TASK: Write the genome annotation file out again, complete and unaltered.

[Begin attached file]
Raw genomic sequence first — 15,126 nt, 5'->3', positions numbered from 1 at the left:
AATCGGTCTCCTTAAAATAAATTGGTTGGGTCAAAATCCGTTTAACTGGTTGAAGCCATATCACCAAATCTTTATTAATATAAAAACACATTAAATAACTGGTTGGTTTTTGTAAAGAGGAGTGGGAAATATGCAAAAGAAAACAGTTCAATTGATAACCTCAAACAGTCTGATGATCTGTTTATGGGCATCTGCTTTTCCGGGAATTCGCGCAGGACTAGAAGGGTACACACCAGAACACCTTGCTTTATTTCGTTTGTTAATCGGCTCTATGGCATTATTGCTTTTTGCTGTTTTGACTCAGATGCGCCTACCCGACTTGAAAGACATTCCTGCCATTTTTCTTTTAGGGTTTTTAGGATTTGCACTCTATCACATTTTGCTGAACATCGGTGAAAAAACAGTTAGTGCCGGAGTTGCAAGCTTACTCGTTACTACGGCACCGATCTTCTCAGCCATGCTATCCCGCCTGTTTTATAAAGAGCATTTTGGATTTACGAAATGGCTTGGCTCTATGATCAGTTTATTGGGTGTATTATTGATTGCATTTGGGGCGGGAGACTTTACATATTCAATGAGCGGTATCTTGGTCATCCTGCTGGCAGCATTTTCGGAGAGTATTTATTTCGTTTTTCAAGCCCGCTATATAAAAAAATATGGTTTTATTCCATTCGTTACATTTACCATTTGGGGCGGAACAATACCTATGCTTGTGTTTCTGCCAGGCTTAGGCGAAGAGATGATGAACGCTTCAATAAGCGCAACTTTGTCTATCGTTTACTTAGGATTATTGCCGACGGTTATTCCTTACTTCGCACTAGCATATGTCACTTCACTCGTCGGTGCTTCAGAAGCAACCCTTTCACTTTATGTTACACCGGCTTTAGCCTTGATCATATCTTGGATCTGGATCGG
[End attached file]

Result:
Raw genomic sequence first — 15,126 nt, 5'->3', positions numbered from 1 at the left:
AATCGGTCTCCTTAAAATAAATTGGTTGGGTCAAAATCCGTTTAACTGGTTGAAGCCATATCACCAAATCTTTATTAATATAAAAACACATTAAATAACTGGTTGGTTTTTGTAAAGAGGAGTGGGAAATATGCAAAAGAAAACAGTTCAATTGATAACCTCAAACAGTCTGATGATCTGTTTATGGGCATCTGCTTTTCCGGGAATTCGCGCAGGACTAGAAGGGTACACACCAGAACACCTTGCTTTATTTCGTTTGTTAATCGGCTCTATGGCATTATTGCTTTTTGCTGTTTTGACTCAGATGCGCCTACCCGACTTGAAAGACATTCCTGCCATTTTTCTTTTAGGGTTTTTAGGATTTGCACTCTATCACATTTTGCTGAACATCGGTGAAAAAACAGTTAGTGCCGGAGTTGCAAGCTTACTCGTTACTACGGCACCGATCTTCTCAGCCATGCTATCCCGCCTGTTTTATAAAGAGCATTTTGGATTTACGAAATGGCTTGGCTCTATGATCAGTTTATTGGGTGTATTATTGATTGCATTTGGGGCGGGAGACTTTACATATTCAATGAGCGGTATCTTGGTCATCCTGCTGGCAGCATTTTCGGAGAGTATTTATTTCGTTTTTCAAGCCCGCTATATAAAAAAATATGGTTTTATTCCATTCGTTACATTTACCATTTGGGGCGGAACAATACCTATGCTTGTGTTTCTGCCAGGCTTAGGCGAAGAGATGATGAACGCTTCAATAAGCGCAACTTTGTCTATCGTTTACTTAGGATTATTGCCGACGGTTATTCCTTACTTCGCACTAGCATATGTCACTTCACTCGTCGGTGCTTCAGAAGCAACCCTTTCACTTTATGTTACACCGGCTTTAGCCTTGATCATATCTTGGATCTGGATCGG